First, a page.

What is Money?
The word ‘money’ is derived from the Latin word ‘Moneta’ which was the surname of the Roman Goddess of Juno. Money was coined in her Temple in Rome. Money is defined as anything that is generally accepted as a means of exchange and that at the same time acts as a measure and as a store of value. Money has three important functions i.e medium of exchange, a standard value and a store value.
Table of Contents
- 1 What is Money?
- 2 Origin of Money
- 3 Functions of Money in Economics
- 4 Money Supply
Origin of Money
The Barter System as described above is not prevalent now. People pay only money to buy goods and services. Hence, the question arises – ‘Why did the need for money arise?’ The answer to this question lies in the fact that the barter system had many demerits, and to overcome these demerits, money as a medium of exchange evolved gradually.
The development of money as a unit of exchange has passed through various stages with respect to time, place and circumstances with the progress of economic civilizations of humankind. Economists have recognized the following stages in the evolution of money. These are the types of money:
In the primary stage of civilization, domestic animals were used as money. Different goods were valued in terms of the number of cattle one can give in exchange. In the 4th century B.C., the Roman state-recognized cows and sheep as money to collect fines and taxes.
However, such a medium of exchange posed many problems: This medium of exchange was not divisible. Further, one could not store cattle for long because much space is required to store cattle.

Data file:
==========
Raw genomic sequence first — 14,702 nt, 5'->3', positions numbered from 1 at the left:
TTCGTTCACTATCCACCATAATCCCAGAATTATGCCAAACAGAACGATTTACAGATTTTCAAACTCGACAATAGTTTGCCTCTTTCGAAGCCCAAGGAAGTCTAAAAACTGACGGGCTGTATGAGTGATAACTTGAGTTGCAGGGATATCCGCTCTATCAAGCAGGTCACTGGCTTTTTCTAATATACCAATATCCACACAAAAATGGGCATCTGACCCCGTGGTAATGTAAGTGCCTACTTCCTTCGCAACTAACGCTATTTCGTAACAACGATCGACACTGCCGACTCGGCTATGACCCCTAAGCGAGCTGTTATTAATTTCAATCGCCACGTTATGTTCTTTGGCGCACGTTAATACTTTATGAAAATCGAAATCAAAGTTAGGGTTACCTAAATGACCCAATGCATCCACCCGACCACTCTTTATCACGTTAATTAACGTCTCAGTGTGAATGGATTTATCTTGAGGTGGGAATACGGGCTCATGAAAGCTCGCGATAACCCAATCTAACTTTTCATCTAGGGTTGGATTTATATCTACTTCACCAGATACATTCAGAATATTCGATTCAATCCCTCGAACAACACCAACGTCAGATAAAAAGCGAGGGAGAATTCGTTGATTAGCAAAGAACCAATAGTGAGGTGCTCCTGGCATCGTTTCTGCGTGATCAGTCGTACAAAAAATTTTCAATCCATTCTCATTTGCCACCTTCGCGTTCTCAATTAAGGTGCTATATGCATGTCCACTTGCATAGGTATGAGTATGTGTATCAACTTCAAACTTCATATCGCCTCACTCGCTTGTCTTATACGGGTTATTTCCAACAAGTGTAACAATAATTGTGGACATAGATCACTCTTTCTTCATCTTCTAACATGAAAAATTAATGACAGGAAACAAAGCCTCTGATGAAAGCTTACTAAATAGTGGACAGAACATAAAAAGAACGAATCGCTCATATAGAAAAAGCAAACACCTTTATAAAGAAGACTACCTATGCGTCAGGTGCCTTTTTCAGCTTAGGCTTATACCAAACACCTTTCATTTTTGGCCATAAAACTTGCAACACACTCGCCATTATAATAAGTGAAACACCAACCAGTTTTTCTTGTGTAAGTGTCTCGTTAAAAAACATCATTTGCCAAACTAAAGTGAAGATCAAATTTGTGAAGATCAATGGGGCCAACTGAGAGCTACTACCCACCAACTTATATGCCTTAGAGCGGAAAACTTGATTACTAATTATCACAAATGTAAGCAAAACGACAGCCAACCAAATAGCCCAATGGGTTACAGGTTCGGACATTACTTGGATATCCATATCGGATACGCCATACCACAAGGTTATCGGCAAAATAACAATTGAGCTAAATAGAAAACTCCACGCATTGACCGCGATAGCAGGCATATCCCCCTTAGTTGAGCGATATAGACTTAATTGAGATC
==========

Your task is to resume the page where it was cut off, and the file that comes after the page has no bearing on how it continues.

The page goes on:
Over time, relatively durable commodities came to be used as money, including small stones, pebbles from the seashore, rare feathers, tobacco etc., for transactions. The particular commodity chosen to serve as money depended upon various factors such as the location of the community, the climatic environment of the region, and cultural and economic standard of the society.
With the progress of human civilization, metallic money was preferred to commodity money. Metals such as gold, silver, and copper, were used because they could be easily handled and their quantity can be easily ascertained. It was the main form of money used throughout the major part of the world.
In the 17th and 18th centuries, paper currency emerged as “token money”. In the modern era, paper money has become popular. It was originally used as paper receipts against metallic money, which was found unsafe to carry by merchants. Later, due to the shortage of metals, state authorities introduced paper currency, representative paper money that was convertible.